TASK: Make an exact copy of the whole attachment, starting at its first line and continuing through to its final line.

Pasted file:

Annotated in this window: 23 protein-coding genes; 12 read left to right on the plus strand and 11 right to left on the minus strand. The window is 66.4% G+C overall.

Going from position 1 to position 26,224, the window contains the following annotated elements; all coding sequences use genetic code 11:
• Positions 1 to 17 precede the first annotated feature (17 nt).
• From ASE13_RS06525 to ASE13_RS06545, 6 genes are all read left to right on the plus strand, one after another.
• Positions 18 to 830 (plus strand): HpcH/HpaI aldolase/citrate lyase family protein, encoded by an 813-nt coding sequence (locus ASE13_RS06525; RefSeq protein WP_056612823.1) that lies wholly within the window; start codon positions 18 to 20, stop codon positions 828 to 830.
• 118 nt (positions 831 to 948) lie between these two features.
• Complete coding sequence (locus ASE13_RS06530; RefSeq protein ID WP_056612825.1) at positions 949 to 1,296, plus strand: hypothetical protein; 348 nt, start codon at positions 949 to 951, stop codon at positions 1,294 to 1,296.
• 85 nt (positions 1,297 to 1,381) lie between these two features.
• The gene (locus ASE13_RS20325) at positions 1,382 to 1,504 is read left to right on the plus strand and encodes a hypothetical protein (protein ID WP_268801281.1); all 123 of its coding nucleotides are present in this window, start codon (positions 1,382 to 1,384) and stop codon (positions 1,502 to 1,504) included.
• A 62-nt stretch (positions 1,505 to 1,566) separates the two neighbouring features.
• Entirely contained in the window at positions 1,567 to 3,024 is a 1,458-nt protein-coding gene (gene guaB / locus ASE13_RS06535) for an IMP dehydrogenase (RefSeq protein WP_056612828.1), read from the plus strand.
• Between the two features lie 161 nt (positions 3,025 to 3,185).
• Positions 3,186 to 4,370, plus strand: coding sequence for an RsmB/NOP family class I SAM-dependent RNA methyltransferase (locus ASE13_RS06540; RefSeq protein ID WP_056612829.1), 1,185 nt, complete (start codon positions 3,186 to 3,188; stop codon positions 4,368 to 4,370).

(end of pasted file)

Annotated in this window: 23 protein-coding genes; 12 read left to right on the plus strand and 11 right to left on the minus strand. The window is 66.4% G+C overall.

Going from position 1 to position 26,224, the window contains the following annotated elements; all coding sequences use genetic code 11:
• Positions 1 to 17 precede the first annotated feature (17 nt).
• From ASE13_RS06525 to ASE13_RS06545, 6 genes are all read left to right on the plus strand, one after another.
• Positions 18 to 830 (plus strand): HpcH/HpaI aldolase/citrate lyase family protein, encoded by an 813-nt coding sequence (locus ASE13_RS06525; RefSeq protein WP_056612823.1) that lies wholly within the window; start codon positions 18 to 20, stop codon positions 828 to 830.
• 118 nt (positions 831 to 948) lie between these two features.
• Complete coding sequence (locus ASE13_RS06530; RefSeq protein ID WP_056612825.1) at positions 949 to 1,296, plus strand: hypothetical protein; 348 nt, start codon at positions 949 to 951, stop codon at positions 1,294 to 1,296.
• 85 nt (positions 1,297 to 1,381) lie between these two features.
• The gene (locus ASE13_RS20325) at positions 1,382 to 1,504 is read left to right on the plus strand and encodes a hypothetical protein (protein ID WP_268801281.1); all 123 of its coding nucleotides are present in this window, start codon (positions 1,382 to 1,384) and stop codon (positions 1,502 to 1,504) included.
• A 62-nt stretch (positions 1,505 to 1,566) separates the two neighbouring features.
• Entirely contained in the window at positions 1,567 to 3,024 is a 1,458-nt protein-coding gene (gene guaB / locus ASE13_RS06535) for an IMP dehydrogenase (RefSeq protein WP_056612828.1), read from the plus strand.
• Between the two features lie 161 nt (positions 3,025 to 3,185).
• Positions 3,186 to 4,370, plus strand: coding sequence for an RsmB/NOP family class I SAM-dependent RNA methyltransferase (locus ASE13_RS06540; RefSeq protein ID WP_056612829.1), 1,185 nt, complete (start codon positions 3,186 to 3,188; stop codon positions 4,368 to 4,370).